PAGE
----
- About MariaDB Backup
- MariaDB Backup Releases
- Installing on Linux
- Installing on Windows
- Using MariaDB Backup
- MyRocks Support in Mariabackup
- Differences Compared to Percona XtraBackup
- Internal (How things works)
- See Also
About MariaDB Backup
MariaDB Backup is an open source tool provided by MariaDB for performing physical online backups of InnoDB, Aria and MyISAM tables. For InnoDB, “hot online” backups are possible. MariaDB Backup is provided as part of MariaDB Server starting with MariaDB 10.1.23 and MariaDB 10.2.7. It reached GA status starting with MariaDB 10.1.26 and MariaDB 10.2.10. The tool is available on Linux and Windows.
MariaDB Server 10.1 introduced MariaDB Compression and Data-at-Rest Encryption. For both we have seen high interest from the users of MariaDB Server. However, existing backup solutions from our ecosystem did not support full backup capability for these features.
To address our customers and community users concerns, we decided to provide a backup solution that would support full backup capability for MariaDB Server that includes encrypted and compressed data. The most obvious way to do this was to create a solution based on the well known and used backup tool Percona XtraBackup (version 2.3.8). We extended it and named our solution MariaDB Backup.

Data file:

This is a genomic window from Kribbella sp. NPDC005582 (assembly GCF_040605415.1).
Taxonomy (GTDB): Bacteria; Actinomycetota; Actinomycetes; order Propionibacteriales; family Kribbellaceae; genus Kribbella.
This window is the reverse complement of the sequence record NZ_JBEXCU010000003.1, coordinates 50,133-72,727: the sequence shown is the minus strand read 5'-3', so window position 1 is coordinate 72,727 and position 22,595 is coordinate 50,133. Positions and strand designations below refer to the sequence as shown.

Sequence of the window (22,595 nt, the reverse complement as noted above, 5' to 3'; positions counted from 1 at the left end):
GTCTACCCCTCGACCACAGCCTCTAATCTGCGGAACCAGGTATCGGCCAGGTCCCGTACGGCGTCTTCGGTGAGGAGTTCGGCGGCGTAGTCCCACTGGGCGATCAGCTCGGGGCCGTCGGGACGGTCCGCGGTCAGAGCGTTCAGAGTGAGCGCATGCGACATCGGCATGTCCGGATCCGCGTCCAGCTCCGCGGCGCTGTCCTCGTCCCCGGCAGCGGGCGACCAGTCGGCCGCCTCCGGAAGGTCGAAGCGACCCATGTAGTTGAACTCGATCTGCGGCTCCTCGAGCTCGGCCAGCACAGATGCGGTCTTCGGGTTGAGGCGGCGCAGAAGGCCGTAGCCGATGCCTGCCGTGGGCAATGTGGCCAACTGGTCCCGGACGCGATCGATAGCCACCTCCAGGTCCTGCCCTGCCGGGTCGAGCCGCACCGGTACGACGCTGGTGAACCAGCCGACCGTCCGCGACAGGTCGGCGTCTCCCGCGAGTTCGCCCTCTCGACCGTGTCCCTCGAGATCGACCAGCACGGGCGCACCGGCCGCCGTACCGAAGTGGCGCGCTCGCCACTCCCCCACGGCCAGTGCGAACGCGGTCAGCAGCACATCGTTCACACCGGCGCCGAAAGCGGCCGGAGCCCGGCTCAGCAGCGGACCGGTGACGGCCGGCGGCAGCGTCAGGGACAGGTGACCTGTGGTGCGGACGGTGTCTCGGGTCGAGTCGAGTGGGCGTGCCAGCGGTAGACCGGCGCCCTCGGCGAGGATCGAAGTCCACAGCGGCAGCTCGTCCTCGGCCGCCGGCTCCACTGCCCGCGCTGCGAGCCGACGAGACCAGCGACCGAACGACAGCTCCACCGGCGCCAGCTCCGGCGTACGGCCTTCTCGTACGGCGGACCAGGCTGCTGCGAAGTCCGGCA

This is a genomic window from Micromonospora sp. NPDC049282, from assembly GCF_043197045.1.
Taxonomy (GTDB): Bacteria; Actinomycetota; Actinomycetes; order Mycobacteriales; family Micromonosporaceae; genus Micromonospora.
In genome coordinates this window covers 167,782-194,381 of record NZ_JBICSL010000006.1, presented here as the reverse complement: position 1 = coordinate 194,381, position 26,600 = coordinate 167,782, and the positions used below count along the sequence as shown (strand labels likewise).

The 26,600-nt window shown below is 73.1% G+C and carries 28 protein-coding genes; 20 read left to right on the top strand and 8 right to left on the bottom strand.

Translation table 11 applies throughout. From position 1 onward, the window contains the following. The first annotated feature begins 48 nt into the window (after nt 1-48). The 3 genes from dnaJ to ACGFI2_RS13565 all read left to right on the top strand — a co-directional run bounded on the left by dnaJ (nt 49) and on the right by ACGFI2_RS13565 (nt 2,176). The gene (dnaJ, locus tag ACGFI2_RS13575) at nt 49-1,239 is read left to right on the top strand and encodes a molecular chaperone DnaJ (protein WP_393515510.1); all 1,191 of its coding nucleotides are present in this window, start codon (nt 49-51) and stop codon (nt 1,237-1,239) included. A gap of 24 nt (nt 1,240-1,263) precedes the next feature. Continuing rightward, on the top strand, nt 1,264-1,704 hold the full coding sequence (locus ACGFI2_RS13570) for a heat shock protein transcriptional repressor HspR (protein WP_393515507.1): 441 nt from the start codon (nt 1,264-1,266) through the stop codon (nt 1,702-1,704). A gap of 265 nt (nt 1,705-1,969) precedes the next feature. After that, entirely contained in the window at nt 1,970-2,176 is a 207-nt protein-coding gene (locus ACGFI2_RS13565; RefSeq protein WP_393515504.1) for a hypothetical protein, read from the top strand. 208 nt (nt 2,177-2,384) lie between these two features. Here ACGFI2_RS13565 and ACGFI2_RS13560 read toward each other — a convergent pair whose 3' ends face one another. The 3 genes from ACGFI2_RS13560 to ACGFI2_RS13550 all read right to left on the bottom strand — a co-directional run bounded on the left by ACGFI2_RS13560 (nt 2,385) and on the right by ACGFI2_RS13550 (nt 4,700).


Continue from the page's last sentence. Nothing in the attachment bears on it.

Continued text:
MariaDB Backup Releases
The mariabackup executable is included in tar.gz and zip packages. DEB or RPM packages include it as a separate RPM/DEB. Mariabackup is available starting with MariaDB 10.1.23.
Installing on Linux
MariaDB Backup is a separate package in our repositories. On Debian and Ubuntu, it can be installed with (for 10.1):
sudo apt-get install mariadb-backup-10.1
On CentOS, and RHEL it can be installed with:
sudo yum install MariaDB-backup
On Fedora and SLES/OpenSUSE it can be installed by replacing
yum in the example above with
Installing on Windows
To install on Windows, select Backup utilities:
Using MariaDB Backup
MariaDB Backup is based on Percona XtraBackup 2.3.8 and therefore provides similar functionality plus:
- Backup/Restore of Data-at-Rest encrypted XtraDB/InnoDB tables.
- Backup/Restore when MariaDB Compression is used for table types XtraDB/InnoDB.
- Backup/Restore of Data-at-Rest encrypted Aria tables.
- Using MariaDB Backup for a SST with Galera Cluster, when Data-at-Rest encryption is used.
- Support of Microsoft Windows.
The command to use MariaDB Backup is
Configuring MariaDB Backup
Since MariaDB Backup is based on Percona XtraBackup, it can be configured similarly. The username and password can be included in .cnf files:
[xtrabackup] user=myuser password=mypassword
Note that MariaDB Backup does not read options in the [mariadb] section of configuration files. Therefore, if a non-defult datadir is specified on a server, it must be specified in the [xtrabackup] or [mysqld] sections of configuration files for MariaDB Backup to be able to find the datadir and run correctly:
The MariaDB backup user must have RELOAD, LOCK TABLES, and REPLICATION CLIENT privileges.
Using MariaDB Backup for Galera SSTs
To use MariaDB Backup for Galera Cluster SST, the script wsrep_sst_mariabackup.sh is provided and the Galera configuration setting is used: